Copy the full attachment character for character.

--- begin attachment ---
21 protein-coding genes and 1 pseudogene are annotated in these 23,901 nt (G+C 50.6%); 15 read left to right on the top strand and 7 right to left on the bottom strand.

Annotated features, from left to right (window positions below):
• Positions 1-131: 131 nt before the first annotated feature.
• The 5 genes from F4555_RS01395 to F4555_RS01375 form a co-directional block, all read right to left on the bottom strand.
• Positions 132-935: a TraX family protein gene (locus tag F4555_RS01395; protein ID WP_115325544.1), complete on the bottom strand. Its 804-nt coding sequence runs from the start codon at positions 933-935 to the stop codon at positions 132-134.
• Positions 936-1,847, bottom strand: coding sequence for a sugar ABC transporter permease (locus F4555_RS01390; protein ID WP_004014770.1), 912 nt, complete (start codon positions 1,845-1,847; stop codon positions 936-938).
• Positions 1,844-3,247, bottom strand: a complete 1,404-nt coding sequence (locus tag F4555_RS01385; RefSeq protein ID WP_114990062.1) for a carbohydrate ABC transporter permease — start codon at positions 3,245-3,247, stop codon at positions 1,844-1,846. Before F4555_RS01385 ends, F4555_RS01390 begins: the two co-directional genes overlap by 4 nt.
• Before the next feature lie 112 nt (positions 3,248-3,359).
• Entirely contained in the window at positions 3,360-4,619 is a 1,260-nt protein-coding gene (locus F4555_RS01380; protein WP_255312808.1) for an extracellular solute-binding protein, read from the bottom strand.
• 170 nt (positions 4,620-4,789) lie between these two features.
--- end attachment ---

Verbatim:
21 protein-coding genes and 1 pseudogene are annotated in these 23,901 nt (G+C 50.6%); 15 read left to right on the top strand and 7 right to left on the bottom strand.

Annotated features, from left to right (window positions below):
• Positions 1-131: 131 nt before the first annotated feature.
• The 5 genes from F4555_RS01395 to F4555_RS01375 form a co-directional block, all read right to left on the bottom strand.
• Positions 132-935: a TraX family protein gene (locus tag F4555_RS01395; protein ID WP_115325544.1), complete on the bottom strand. Its 804-nt coding sequence runs from the start codon at positions 933-935 to the stop codon at positions 132-134.
• Positions 936-1,847, bottom strand: coding sequence for a sugar ABC transporter permease (locus F4555_RS01390; protein ID WP_004014770.1), 912 nt, complete (start codon positions 1,845-1,847; stop codon positions 936-938).
• Positions 1,844-3,247, bottom strand: a complete 1,404-nt coding sequence (locus tag F4555_RS01385; RefSeq protein ID WP_114990062.1) for a carbohydrate ABC transporter permease — start codon at positions 3,245-3,247, stop codon at positions 1,844-1,846. Before F4555_RS01385 ends, F4555_RS01390 begins: the two co-directional genes overlap by 4 nt.
• Before the next feature lie 112 nt (positions 3,248-3,359).
• Entirely contained in the window at positions 3,360-4,619 is a 1,260-nt protein-coding gene (locus F4555_RS01380; protein WP_255312808.1) for an extracellular solute-binding protein, read from the bottom strand.
• 170 nt (positions 4,620-4,789) lie between these two features.